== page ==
ACA Provisions Spur Development of Consumer-Driven Health Plans

The 2010 Affordable Care Act (ACA) creates a new type of nonprofit health insurer known as a Consumer Oriented and Operated Plan, or COOP. The first COOPs will begin operating by January 1, 2014 and can operate locally, statewide or in multiple states, offering health insurance options through Affordable Insurance Exchanges, also known as Health Benefit Exchanges, established in each state.

ACA provisions for COOPs include a COOP loan program that allows eligible nonprofits to apply for two types of low-interest loans:

  • Start-Up loans to assist with start-up activities in developing a COOP. Start-up loans must be repaid in 5 years from the date of disbursement;
  • Solvency Loans to assist in meeting State reserve requirements. Solvency loans must be repaid in 15 years from the date of disbursement.

A group must form a nonprofit member organization that intends to become a COOP before it can apply for a loan under the COOP program. An organization cannot apply for a COOP loan if:

  • An organization, related entity or a predecessor of either, was licensed as an insurance issuer under State law on or before July 16, 2009, or
  • A State or local government is involved in the development or organization of the COOP or provides financial support to the COOP.

Examples of who can sponsor a COOP include small business associations and other business groups; community health centers; health care provider groups and hospitals; academic health centers not affiliated with a State university; unions and 3-share programs; religious organizations; agricultural organizations; Indian tribes; individuals and other interested parties. At least three state medical associations have taken steps to sponsor COOP plans.

Applications for the first-round of awards are due by October 17, 2011. Subsequent applications are due on a quarterly basis thereafter.

The COOP loan program will give preference to applicants who demonstrate:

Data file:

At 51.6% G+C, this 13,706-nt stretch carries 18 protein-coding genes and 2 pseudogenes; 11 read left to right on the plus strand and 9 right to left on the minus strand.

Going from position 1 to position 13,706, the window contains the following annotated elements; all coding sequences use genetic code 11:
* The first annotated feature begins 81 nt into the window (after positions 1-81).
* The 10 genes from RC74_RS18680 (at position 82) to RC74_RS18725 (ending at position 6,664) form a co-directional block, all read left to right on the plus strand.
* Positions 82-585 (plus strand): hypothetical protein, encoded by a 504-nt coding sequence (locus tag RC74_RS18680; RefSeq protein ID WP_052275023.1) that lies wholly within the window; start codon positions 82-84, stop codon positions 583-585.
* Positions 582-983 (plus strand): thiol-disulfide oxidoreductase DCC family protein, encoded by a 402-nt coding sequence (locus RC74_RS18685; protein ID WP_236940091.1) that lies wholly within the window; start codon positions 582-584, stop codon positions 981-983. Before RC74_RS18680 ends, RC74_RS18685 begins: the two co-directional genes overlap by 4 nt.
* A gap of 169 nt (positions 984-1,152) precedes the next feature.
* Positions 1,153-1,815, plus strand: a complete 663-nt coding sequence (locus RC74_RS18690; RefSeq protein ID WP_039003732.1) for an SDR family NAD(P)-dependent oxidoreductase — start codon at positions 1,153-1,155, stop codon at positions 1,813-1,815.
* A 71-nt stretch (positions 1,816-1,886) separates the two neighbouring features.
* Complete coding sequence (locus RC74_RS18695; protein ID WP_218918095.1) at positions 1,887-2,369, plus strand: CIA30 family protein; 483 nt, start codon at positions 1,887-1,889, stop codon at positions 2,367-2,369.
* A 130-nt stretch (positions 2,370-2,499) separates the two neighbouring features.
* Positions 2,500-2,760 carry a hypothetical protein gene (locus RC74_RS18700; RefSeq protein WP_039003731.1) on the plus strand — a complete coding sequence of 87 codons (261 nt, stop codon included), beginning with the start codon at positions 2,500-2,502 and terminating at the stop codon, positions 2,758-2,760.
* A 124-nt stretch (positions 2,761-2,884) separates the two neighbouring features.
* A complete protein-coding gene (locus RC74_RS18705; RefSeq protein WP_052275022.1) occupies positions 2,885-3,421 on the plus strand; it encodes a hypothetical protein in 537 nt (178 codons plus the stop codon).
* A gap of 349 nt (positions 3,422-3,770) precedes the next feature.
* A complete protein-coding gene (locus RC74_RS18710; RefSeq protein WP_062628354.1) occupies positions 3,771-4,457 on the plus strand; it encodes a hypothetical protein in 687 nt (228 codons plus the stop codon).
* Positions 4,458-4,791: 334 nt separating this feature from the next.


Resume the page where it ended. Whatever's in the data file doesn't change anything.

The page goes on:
• A plan to operate in States with no other qualified applicants;
  • A plan to be able to participate in the first open enrollment period for the Exchanges;
  • Private support; or
  • A feasible plan to operate statewide over time.

Because the ACA encourages COOPs to adopt new strategies for improving patient health and lowering customer costs, the loan program will also give preference to applicants who include:

  • A plan to use an integrated care model or improve coordination of care;
  • A plan to use innovative reimbursement models.

The COOP loan program has a $3.8 billion appropriation. Click here for a copy of New Federal Loan Program Helps Nonprofits Create Customer-Driven Health Insurance Companies.

For more information about the COOP program:

See the Funding Opportunity Announcement explaining the details of the loan program and how to apply at http://www.grants.gov/.

See the Notice of Proposed Rulemaking (NPRM) detailing proposed standards for COOPS at http://www.regulations.gov/ and http://www.gpo.gov/fdsys/pkg/FR-2011-07-20/pdf/2011-18342.pdf.

Comments on the proposed rulemaking are due by 5:00 pm on September 16, 2011.

Related articles:

Focus on Health Care Reform: Health Benefit Exchanges, Part 1, 7-23-10, NCMS Bulletin

Focus on Health Care Reform: Health Benefit Exchanges, Part 2, 7-30-10, NCMS Bulletin

Setup of state health care exchange resumes, 8-22-11, The News and Observer

 
 

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